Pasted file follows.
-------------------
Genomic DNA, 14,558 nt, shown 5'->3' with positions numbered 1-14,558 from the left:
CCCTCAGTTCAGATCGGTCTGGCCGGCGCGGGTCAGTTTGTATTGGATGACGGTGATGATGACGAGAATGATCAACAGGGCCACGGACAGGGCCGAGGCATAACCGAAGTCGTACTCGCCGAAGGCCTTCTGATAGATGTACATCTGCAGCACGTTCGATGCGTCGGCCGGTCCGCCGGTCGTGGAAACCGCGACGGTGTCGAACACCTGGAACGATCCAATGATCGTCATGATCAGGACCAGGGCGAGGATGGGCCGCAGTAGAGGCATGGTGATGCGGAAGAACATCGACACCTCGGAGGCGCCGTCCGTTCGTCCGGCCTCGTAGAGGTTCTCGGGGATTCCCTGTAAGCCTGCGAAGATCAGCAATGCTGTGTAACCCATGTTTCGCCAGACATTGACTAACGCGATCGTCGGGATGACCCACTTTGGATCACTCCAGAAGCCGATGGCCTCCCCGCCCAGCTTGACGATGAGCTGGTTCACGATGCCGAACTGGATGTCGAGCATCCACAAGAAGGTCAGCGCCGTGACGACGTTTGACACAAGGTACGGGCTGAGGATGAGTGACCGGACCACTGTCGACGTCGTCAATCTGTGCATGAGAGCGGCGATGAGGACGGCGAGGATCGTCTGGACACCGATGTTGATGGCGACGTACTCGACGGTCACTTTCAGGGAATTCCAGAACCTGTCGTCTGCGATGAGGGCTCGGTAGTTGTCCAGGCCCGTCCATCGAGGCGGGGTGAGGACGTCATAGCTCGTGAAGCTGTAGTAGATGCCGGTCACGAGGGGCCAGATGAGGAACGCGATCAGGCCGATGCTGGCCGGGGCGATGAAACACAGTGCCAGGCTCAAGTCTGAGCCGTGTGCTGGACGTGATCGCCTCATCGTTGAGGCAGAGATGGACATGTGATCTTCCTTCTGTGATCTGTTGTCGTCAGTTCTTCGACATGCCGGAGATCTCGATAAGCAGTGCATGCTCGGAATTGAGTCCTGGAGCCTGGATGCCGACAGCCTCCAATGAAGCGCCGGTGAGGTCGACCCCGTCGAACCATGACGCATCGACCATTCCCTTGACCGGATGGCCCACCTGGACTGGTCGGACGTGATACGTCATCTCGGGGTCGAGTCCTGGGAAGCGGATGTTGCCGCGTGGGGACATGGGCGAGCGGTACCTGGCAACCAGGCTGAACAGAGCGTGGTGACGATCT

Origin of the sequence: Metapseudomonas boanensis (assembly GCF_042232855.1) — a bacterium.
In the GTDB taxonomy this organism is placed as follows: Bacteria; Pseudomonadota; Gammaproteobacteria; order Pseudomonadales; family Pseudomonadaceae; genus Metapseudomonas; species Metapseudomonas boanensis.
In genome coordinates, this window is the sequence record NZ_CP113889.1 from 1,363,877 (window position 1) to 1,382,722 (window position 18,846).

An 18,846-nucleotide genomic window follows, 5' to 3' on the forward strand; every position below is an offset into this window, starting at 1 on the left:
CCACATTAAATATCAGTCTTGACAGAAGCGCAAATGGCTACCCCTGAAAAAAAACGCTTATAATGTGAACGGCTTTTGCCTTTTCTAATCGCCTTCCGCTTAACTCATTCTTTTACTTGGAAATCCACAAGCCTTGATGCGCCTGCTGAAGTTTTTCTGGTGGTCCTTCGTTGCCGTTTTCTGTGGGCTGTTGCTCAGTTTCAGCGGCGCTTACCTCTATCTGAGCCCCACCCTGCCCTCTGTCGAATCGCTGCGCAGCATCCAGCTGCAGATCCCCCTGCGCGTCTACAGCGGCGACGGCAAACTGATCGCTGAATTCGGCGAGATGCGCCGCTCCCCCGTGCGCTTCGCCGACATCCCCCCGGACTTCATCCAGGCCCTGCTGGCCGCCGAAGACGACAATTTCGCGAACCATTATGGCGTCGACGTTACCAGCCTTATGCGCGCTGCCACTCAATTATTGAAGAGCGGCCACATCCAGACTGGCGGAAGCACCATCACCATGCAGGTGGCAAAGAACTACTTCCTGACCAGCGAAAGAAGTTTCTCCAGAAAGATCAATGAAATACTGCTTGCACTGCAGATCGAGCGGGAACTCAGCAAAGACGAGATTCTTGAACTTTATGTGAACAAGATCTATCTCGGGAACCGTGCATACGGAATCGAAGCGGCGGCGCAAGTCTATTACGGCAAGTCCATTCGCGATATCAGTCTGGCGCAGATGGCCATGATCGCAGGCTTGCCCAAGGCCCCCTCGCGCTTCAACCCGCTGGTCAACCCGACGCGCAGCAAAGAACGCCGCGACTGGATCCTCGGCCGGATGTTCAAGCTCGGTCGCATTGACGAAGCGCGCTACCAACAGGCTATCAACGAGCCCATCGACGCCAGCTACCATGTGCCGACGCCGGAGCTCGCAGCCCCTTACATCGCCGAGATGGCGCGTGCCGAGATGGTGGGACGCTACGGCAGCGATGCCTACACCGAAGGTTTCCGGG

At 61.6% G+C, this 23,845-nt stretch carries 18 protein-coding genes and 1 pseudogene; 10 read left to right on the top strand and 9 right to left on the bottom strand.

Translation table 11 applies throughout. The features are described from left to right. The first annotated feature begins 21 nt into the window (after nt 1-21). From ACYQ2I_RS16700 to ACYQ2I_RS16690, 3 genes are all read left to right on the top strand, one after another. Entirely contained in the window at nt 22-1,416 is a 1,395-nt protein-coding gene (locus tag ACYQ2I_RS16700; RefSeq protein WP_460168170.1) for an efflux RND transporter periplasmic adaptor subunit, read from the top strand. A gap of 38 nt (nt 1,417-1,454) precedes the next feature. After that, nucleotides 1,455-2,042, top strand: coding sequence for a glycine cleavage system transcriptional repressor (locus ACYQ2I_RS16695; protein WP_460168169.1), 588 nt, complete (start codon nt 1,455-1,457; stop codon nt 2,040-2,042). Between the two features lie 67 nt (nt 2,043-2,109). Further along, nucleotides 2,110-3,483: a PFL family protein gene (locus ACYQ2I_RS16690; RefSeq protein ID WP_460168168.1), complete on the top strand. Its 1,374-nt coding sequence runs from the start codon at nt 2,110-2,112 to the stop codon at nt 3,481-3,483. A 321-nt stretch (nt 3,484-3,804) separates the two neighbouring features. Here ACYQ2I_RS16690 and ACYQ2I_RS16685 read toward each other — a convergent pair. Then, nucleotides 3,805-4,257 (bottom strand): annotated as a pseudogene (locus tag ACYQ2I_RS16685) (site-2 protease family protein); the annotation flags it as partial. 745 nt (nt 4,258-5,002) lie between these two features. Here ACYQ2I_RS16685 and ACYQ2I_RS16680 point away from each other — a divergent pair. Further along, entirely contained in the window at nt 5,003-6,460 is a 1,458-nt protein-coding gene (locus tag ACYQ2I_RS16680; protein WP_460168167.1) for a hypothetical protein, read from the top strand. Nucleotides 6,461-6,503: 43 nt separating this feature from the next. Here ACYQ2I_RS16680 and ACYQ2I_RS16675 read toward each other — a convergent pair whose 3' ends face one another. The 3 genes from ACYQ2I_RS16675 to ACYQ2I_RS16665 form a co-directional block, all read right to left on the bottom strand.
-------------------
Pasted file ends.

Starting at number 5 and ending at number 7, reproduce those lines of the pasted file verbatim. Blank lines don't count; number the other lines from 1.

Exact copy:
In genome coordinates, this window is the sequence record NZ_CP113889.1 from 1,363,877 (window position 1) to 1,382,722 (window position 18,846).

An 18,846-nucleotide genomic window follows, 5' to 3' on the forward strand; every position below is an offset into this window, starting at 1 on the left:
CCACATTAAATATCAGTCTTGACAGAAGCGCAAATGGCTACCCCTGAAAAAAAACGCTTATAATGTGAACGGCTTTTGCCTTTTCTAATCGCCTTCCGCTTAACTCATTCTTTTACTTGGAAATCCACAAGCCTTGATGCGCCTGCTGAAGTTTTTCTGGTGGTCCTTCGTTGCCGTTTTCTGTGGGCTGTTGCTCAGTTTCAGCGGCGCTTACCTCTATCTGAGCCCCACCCTGCCCTCTGTCGAATCGCTGCGCAGCATCCAGCTGCAGATCCCCCTGCGCGTCTACAGCGGCGACGGCAAACTGATCGCTGAATTCGGCGAGATGCGCCGCTCCCCCGTGCGCTTCGCCGACATCCCCCCGGACTTCATCCAGGCCCTGCTGGCCGCCGAAGACGACAATTTCGCGAACCATTATGGCGTCGACGTTACCAGCCTTATGCGCGCTGCCACTCAATTATTGAAGAGCGGCCACATCCAGACTGGCGGAAGCACCATCACCATGCAGGTGGCAAAGAACTACTTCCTGACCAGCGAAAGAAGTTTCTCCAGAAAGATCAATGAAATACTGCTTGCACTGCAGATCGAGCGGGAACTCAGCAAAGACGAGATTCTTGAACTTTATGTGAACAAGATCTATCTCGGGAACCGTGCATACGGAATCGAAGCGGCGGCGCAAGTCTATTACGGCAAGTCCATTCGCGATATCAGTCTGGCGCAGATGGCCATGATCGCAGGCTTGCCCAAGGCCCCCTCGCGCTTCAACCCGCTGGTCAACCCGACGCGCAGCAAAGAACGCCGCGACTGGATCCTCGGCCGGATGTTCAAGCTCGGTCGCATTGACGAAGCGCGCTACCAACAGGCTATCAACGAGCCCATCGACGCCAGCTACCATGTGCCGACGCCGGAGCTCGCAGCCCCTTACATCGCCGAGATGGCGCGTGCCGAGATGGTGGGACGCTACGGCAGCGATGCCTACACCGAAGGTTTCCGGG